One of this year's most heavily anticipated initial public offerings launched Wednesday, and its stock price was off to the races. Ferrari, the highest of the high-end luxury sports car makers, came public, and investors were excited to be able to scoop up shares of such an iconic franchise for the first time.
However, that excitement brought a warning from Cramer.
"Before you buy this stock simply because you are in love with the company's beautiful cars, which can cost as much as a decent sized house, I think it is worth taking a look under the hood in order to figure out what you're really getting when you buy shares of Ferrari," the "Mad Money" host said. (Tweet this)
The main reason that Cramer is not a fan of Ferrari's stock is the valuation. At its current price of $55, Ferrari has a market capitalization of $10.5 billion and trades at 31 times last year's earnings.
No matter how amazing the product is, Cramer simply cannot get behind a stock at these valuation levels. They are exorbitant given the company's slow growth rate. That doesn't mean the stock can't go higher, it just means that it is too darned risky for Cramer.
Read More Cramer on Ferrari—It could run over your portfolio
It was clear to Cramer that the gigantic German enterprise software company SAP is undergoing a serious transformation when it preannounced some phenomenal numbers last week. On Tuesday it also suggested that it might outrun its full-year guidance, which made it clear that the strength is turning SAP into a major player in cloud.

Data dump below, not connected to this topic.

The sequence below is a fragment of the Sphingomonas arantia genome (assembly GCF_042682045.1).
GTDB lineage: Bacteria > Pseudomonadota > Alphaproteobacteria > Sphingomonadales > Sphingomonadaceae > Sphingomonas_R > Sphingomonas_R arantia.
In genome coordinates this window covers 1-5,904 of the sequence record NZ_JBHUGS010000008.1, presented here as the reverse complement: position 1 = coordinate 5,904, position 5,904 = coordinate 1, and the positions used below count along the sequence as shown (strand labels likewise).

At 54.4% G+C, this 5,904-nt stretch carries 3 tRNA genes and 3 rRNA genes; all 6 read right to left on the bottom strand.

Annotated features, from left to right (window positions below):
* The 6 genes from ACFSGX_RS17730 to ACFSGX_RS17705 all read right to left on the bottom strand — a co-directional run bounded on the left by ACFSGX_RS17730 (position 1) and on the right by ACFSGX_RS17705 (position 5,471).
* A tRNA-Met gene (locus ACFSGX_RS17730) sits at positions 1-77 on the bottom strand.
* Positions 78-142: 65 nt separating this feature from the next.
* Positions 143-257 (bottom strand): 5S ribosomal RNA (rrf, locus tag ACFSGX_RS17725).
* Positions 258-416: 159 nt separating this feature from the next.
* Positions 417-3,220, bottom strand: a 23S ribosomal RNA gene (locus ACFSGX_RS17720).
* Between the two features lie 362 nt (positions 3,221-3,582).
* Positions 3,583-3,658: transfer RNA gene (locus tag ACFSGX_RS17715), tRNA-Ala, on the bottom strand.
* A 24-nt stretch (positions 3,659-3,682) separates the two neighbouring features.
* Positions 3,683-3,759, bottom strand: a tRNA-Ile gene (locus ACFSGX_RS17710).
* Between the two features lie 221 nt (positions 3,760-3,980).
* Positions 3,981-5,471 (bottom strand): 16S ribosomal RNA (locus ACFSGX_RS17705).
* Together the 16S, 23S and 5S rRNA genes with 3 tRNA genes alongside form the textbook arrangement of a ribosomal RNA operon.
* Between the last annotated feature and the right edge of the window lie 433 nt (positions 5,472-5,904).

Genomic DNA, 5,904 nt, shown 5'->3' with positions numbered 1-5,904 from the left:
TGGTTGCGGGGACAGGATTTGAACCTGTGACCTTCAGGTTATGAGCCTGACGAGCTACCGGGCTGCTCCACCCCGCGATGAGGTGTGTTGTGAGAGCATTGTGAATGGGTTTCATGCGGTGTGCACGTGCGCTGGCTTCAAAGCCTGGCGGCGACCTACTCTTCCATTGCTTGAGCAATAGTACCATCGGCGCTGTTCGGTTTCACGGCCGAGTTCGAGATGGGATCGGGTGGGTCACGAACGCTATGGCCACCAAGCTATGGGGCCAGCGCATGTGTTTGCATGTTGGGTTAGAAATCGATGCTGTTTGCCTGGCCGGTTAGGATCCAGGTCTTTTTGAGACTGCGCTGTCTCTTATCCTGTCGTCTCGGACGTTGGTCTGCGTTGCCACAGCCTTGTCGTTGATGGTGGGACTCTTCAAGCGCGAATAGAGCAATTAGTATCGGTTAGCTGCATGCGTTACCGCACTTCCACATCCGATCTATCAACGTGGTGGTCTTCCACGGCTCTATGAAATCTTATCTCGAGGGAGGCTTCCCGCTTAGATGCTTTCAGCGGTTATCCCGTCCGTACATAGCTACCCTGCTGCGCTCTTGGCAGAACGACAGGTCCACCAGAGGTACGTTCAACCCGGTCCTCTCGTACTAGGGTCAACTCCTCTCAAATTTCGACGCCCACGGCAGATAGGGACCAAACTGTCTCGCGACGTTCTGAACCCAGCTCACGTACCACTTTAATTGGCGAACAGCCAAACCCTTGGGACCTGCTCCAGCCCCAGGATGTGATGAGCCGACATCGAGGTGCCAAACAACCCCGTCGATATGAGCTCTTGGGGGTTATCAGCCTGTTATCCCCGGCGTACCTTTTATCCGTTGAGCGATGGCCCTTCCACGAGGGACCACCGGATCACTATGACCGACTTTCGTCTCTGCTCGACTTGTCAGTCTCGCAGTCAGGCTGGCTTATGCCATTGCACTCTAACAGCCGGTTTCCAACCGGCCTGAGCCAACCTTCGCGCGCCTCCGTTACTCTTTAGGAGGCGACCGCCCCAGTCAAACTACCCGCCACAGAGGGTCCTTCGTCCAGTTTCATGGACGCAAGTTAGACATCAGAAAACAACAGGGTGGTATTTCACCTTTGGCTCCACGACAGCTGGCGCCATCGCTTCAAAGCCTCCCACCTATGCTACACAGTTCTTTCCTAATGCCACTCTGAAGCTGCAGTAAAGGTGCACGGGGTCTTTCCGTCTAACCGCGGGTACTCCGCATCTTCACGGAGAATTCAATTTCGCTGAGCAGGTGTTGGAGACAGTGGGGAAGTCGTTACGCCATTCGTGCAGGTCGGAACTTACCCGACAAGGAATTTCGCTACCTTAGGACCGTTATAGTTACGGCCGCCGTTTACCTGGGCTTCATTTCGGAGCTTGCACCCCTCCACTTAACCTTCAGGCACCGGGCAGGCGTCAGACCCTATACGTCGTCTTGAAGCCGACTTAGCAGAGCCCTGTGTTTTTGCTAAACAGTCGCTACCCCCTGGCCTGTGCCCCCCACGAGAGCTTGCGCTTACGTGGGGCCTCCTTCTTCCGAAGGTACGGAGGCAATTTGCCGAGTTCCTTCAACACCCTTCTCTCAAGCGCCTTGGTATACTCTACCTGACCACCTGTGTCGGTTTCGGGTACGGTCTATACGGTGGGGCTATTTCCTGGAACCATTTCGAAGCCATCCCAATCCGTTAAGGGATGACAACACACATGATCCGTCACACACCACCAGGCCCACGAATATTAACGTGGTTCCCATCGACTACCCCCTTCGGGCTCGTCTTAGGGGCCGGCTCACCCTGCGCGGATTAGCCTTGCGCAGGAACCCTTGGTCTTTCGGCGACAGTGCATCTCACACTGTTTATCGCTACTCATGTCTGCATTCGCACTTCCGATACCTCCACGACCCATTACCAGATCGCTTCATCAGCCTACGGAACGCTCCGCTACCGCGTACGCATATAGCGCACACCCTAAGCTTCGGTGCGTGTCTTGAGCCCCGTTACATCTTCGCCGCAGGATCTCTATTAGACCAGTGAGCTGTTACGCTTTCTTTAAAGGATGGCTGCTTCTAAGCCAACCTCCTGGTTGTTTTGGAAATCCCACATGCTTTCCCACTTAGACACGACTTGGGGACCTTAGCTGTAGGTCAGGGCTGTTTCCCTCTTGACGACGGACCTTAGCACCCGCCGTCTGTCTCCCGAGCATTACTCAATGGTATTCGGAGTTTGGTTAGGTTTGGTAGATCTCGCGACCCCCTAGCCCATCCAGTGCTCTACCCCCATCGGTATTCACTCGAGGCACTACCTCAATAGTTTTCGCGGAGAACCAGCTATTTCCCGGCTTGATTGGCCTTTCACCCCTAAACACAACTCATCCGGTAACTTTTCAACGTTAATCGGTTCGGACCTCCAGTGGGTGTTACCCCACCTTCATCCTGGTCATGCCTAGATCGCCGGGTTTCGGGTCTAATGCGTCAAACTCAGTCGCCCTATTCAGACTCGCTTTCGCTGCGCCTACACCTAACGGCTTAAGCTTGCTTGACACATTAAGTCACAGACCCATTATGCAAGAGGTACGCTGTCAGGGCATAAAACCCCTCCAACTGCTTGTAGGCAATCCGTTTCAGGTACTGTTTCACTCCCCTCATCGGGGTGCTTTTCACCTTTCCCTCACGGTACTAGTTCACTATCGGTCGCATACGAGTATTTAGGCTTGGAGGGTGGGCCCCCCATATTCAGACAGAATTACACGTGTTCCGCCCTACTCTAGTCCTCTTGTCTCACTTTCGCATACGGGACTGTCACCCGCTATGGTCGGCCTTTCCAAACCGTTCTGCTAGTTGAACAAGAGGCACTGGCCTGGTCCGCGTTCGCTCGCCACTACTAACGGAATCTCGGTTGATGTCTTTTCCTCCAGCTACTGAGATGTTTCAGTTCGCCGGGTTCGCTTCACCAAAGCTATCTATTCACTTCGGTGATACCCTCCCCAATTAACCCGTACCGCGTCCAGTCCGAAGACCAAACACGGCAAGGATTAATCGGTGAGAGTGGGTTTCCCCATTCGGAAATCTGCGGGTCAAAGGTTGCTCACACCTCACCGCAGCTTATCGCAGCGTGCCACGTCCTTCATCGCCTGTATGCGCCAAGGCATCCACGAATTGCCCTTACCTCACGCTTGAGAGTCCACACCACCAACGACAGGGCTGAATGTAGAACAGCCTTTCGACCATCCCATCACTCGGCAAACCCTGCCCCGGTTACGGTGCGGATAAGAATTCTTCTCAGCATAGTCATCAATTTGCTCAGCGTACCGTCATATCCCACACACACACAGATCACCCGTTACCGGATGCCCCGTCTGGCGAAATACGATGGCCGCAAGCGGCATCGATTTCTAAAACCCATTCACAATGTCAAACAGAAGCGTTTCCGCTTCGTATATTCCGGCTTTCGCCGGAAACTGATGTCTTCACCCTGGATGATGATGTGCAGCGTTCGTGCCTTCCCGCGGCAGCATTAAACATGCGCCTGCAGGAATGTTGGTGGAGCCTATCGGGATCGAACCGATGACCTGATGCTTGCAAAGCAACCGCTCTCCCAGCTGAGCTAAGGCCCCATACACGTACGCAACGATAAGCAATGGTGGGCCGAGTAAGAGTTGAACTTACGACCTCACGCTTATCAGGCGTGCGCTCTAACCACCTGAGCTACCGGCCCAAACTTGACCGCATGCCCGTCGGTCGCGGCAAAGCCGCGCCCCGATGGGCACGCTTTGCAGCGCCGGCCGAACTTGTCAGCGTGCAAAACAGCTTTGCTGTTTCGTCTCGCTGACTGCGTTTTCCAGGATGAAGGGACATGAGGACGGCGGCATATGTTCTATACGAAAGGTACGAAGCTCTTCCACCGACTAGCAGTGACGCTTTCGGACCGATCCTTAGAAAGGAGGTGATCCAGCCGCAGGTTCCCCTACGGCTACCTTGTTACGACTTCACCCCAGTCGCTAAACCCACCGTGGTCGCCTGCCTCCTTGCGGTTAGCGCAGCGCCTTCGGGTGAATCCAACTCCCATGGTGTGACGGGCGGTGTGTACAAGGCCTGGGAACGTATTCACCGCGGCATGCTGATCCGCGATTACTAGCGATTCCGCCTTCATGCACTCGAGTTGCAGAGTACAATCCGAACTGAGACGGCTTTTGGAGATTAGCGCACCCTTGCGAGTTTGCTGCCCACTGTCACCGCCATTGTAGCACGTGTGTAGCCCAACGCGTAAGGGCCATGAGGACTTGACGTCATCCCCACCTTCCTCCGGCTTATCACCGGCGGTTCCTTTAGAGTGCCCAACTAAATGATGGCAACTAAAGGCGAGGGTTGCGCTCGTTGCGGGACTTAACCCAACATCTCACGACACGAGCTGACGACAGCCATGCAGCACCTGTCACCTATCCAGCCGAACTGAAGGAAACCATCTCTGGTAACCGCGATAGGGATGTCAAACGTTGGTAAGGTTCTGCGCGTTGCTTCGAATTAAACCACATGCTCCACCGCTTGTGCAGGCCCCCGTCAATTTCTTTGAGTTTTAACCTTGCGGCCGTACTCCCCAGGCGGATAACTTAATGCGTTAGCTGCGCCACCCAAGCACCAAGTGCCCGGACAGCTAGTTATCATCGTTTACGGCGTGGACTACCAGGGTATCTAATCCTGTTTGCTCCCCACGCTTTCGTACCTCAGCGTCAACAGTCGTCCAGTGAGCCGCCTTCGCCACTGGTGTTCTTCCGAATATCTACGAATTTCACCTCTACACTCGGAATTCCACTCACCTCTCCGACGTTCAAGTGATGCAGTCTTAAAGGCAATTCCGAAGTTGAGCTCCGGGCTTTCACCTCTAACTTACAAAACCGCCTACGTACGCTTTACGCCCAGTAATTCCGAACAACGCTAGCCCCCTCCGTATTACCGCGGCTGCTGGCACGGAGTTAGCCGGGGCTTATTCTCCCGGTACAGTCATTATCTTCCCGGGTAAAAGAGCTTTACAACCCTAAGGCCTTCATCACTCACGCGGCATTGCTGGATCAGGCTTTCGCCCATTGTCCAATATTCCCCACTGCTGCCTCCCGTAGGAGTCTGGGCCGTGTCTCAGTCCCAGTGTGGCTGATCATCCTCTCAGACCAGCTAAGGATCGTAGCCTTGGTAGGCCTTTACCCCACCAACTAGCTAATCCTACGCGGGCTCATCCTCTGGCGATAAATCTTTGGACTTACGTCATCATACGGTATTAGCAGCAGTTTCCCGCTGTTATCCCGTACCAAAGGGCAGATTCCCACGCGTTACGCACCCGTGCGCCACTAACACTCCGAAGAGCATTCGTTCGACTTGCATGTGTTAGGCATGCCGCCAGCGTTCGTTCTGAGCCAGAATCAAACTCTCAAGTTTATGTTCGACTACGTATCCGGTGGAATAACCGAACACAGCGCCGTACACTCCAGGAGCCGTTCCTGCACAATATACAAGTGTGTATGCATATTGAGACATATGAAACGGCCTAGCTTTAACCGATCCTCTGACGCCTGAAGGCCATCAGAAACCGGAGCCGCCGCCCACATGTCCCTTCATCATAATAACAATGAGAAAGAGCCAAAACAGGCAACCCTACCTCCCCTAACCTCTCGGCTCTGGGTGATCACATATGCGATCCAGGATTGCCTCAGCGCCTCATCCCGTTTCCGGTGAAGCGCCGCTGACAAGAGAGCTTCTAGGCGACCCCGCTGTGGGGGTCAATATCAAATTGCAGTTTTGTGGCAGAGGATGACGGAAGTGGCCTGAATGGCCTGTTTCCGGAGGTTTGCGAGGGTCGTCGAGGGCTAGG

Concur Technologies is one of the strong driving forces behind the transformation, as the leading purveyor of cloud-based corporate travel and expense management software. SAP acquired Concur for $8.2 billion in December last year, making SAP the No. 2 largest player in the cloud by revenue.
In order to get a better sense of this transformation, Cramer spoke with Steve Singh, the CEO of Concur and member of SAP's global managing board.
"We were growing at fast rates even before becoming a part of SAP, but what has been really amazing is every single quarter since then we have grown at even faster accelerating growth rates every quarter," Singh said.
In the Lightning Round, Cramer gave his take on a few caller-favorite stocks:
Sprint: "I don't care for Sprint here because I like well-capitalized companies like Verizon and AT&T here or I like the faster grower T-Mobile. So there is no reason to put my name on Sprint here."
Micron Technology: "Micron went down because Intel announced it was moving aggressively into flash. This is now a stock that is trying to bottom and is not going to be able to succeed I don't think."
Read MoreLightning Round: It's trying to bottom & won't succeed